Ports: the backbone of Global Britain
Trade and maritime are the foundation of our prosperity, past, present and future
The ambition to grow international trade and exports is central to the Government’s efforts to build a stronger economy for the future. As an island nation, ports handle 95% of the nation’s trade in goods and therefore have a pivotal role to play in achieving that goal. ABP’s 21 ports around Britain alone handle around one quarter of the nation’s seaborne trade, support 119,000 jobs and contribute £7.5 billion to the economy every year. Our commitment to continuing to invest, to develop our ports and to offer exciting opportunities for new manufacturing, will help us continue to boost the nation’s trade and exports, and increase that contribution still further.
Since 2016, ABP has invested £250 million in new infrastructure and facilities across our ports to help deliver more secure and resilient supply chains, and to help our customers’ businesses to grow. The Port of Southampton, the UK’s number one export port and number one for trade outside the EU, has benefitted from major investment in new automotive handling facilities, essential to facilitate the expansion of exports by leading manufacturers such as JLR and BMW Mini. In doing so, ABP is helping support some 23,000 jobs in the automotive sector around the country, including 11,700 in the West Midlands. Southampton’s annual exports are valued at £40 billion, with some £36 billion destined for countries outside the EU, living up to its popularity as Britain’s Gateway to the World. There is no doubt the Port of Southampton in itself is crucial to achieving a vision of global Britain, built on increasing trade and exports.
On the Humber, the UK’s busiest trading estuary, ABP has recently invested £50 million to double our container handling capacity in Hull and Immingham, improving connectivity to Europe and the rest of the world for businesses across the North and Midlands both to Europe and beyond. The Humber’s proximity to a number of customers located across the Northern Powerhouse and key distribution hubs in the Midlands also means that importers and exporters can avoid congested infrastructure in parts of the South East, which is better for supply chains and the environment.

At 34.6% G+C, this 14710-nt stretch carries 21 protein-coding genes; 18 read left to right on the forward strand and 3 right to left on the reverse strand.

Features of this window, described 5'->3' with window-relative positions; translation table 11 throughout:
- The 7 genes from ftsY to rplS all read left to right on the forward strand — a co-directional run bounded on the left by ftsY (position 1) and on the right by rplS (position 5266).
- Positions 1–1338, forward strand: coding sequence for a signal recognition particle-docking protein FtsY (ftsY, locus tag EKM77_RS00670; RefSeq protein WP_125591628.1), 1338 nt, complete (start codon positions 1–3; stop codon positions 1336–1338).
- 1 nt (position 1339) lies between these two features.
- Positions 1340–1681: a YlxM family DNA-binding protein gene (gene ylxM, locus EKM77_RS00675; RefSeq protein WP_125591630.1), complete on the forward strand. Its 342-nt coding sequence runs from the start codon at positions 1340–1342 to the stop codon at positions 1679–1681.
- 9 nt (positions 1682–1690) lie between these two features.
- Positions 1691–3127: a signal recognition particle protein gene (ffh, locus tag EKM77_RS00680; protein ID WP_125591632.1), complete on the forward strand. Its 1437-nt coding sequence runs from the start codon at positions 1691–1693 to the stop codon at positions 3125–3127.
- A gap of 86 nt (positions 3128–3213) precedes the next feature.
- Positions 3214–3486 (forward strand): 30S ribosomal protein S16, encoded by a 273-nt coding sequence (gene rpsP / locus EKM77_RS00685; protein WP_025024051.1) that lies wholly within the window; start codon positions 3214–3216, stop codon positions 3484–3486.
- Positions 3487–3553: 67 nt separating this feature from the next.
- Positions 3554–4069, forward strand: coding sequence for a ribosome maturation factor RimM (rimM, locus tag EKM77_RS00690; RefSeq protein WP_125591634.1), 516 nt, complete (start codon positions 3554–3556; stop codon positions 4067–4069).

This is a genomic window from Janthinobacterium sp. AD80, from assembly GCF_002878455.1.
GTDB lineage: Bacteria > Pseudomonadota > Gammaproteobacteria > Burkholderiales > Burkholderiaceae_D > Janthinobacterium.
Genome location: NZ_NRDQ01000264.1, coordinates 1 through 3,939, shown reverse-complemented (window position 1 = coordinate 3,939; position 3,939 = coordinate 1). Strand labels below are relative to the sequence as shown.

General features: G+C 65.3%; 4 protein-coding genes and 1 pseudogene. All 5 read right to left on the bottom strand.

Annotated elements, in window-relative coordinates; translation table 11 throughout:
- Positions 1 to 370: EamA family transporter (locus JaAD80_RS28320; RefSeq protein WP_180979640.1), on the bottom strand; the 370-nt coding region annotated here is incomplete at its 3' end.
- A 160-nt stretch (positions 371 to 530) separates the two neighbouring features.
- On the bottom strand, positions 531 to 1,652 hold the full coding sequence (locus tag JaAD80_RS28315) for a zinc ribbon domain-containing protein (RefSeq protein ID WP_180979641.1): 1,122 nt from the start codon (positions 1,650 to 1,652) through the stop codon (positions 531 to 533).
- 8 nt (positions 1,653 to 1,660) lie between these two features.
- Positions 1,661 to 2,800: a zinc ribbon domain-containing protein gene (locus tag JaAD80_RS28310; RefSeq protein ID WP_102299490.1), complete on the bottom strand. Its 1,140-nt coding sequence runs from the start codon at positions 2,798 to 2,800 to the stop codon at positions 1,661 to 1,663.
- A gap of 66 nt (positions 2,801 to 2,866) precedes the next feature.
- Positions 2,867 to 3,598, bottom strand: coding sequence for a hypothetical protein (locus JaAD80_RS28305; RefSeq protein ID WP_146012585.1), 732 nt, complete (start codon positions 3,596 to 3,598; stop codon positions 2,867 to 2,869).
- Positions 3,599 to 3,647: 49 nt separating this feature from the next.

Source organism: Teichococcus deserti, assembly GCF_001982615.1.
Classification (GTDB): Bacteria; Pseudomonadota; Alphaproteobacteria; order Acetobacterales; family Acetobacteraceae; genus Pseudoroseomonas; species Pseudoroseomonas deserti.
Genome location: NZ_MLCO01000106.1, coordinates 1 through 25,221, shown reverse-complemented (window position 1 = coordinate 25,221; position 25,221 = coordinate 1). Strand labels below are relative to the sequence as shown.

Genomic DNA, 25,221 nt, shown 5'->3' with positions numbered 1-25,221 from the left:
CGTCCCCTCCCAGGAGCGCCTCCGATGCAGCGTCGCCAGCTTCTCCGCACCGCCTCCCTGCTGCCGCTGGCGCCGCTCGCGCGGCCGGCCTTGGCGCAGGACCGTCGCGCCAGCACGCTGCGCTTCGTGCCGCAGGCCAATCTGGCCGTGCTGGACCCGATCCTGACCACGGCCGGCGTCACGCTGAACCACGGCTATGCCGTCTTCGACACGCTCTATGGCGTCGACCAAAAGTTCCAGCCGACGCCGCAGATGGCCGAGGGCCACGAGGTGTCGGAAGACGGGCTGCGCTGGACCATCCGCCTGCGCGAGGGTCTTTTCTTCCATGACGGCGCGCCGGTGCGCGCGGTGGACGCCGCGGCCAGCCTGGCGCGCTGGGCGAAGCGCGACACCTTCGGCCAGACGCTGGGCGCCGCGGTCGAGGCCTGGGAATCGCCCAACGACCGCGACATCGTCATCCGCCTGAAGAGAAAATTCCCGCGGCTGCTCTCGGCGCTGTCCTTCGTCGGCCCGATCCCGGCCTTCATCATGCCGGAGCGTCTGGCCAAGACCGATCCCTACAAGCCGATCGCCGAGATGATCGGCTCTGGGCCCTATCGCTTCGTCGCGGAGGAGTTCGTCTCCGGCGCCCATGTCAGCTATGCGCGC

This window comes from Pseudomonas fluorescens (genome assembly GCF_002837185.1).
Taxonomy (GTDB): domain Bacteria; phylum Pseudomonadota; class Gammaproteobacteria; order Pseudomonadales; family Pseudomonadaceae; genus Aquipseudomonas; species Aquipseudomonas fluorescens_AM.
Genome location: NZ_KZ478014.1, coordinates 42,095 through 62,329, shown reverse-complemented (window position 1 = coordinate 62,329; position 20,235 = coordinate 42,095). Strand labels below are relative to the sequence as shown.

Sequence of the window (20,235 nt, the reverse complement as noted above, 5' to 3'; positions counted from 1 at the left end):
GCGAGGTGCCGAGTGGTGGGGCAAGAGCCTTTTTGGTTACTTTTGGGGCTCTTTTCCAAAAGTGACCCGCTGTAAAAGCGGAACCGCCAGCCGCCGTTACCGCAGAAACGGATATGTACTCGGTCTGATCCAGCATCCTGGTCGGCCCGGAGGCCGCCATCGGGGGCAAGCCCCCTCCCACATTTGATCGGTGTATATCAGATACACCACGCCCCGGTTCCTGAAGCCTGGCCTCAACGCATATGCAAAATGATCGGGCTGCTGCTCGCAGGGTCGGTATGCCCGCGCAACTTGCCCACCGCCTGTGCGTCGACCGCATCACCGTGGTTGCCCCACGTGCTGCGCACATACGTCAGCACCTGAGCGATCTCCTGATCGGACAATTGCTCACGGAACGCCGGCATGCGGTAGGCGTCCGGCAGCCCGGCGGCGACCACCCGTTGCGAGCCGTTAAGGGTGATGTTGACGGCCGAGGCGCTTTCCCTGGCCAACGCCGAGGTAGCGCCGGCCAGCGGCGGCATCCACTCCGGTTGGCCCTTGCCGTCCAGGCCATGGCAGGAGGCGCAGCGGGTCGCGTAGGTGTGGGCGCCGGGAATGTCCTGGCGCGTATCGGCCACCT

As well as facilitating efficient access to global markets, ports also present a major opportunity to increase manufacturing and exports, helping re-balance the economy. Many ports offer large areas of development land with excellent marine and landside access; they are the ideal locations for the import of components or raw materials and the export of finished products. That’s why ports can unlock fresh investment in new export-led manufacturing in many areas around the country, ranging from the Hull International Enterprise Park, one of the largest development sites in the UK, to Port Talbot. Many of these areas have socioeconomic challenges and are where new jobs are badly needed.
Government policy is of course key to creating the right environment to drive investment in ports and enable the nation’s ports to flourish. The current framework for a market-led approach to port development has been highly successful in attracting private sector investment in new port infrastructure and facilities, avoiding reliance on the public purse. However, there is more Government can do.
One example is creating a free ports policy that can give Britain a competitive edge in attracting inward investment in new manufacturing at port development sites. A free ports policy can achieve this by removing the need to pay duty on imported components and raw materials intended for use in manufacturing, and which remain within secure areas. In doing so, the UK can add to the suite of measures it can deploy to attract investment in that fiercely competitive global environment. In some quarters there is some reticence about such a policy, although reservations appear to be typically based on selected examples, both historical and current; we can use experience of free ports in the UK, Europe and the rest of the world to design a policy that will deliver beneficial effects and which is fit for the 21st century.
Government can also better capture the importance of ports for increasing trade and exports within the wider planning system and in determining how it prioritises investment in transport infrastructure. ABP welcomes the proposed review of port planning guidance and we hope that the outcome will enhance the ability of ports to develop, serving the needs of their customers and the wider economy. Road and rail links connecting ports which are fit-for-purpose are of course an essential part of making sure businesses have the best possible access to global markets.
ABP continues to advocate a broader ‘Trade First’ policy review, cutting across Government. That’s because transforming Britain’s future as a trading nation depends not only on backing our ports; aligning a much wider range of policy with the clear objective of boosting trade and exports is vital, as is marshalling a strong and shared national commitment to this endeavour. A strong partnership between Government and industry must be the foundation, and the Department for Transport’s Maritime2050 strategy is an excellent example of how this can be achieved.
As a trading nation and a maritime nation, Britain has always been global. Perhaps it is best to consider the concept of Global Britain as a reminder that trade and maritime are the foundation of our prosperity, past, present and future. In that sense, it is clear that ports are the backbone of Global Britain.
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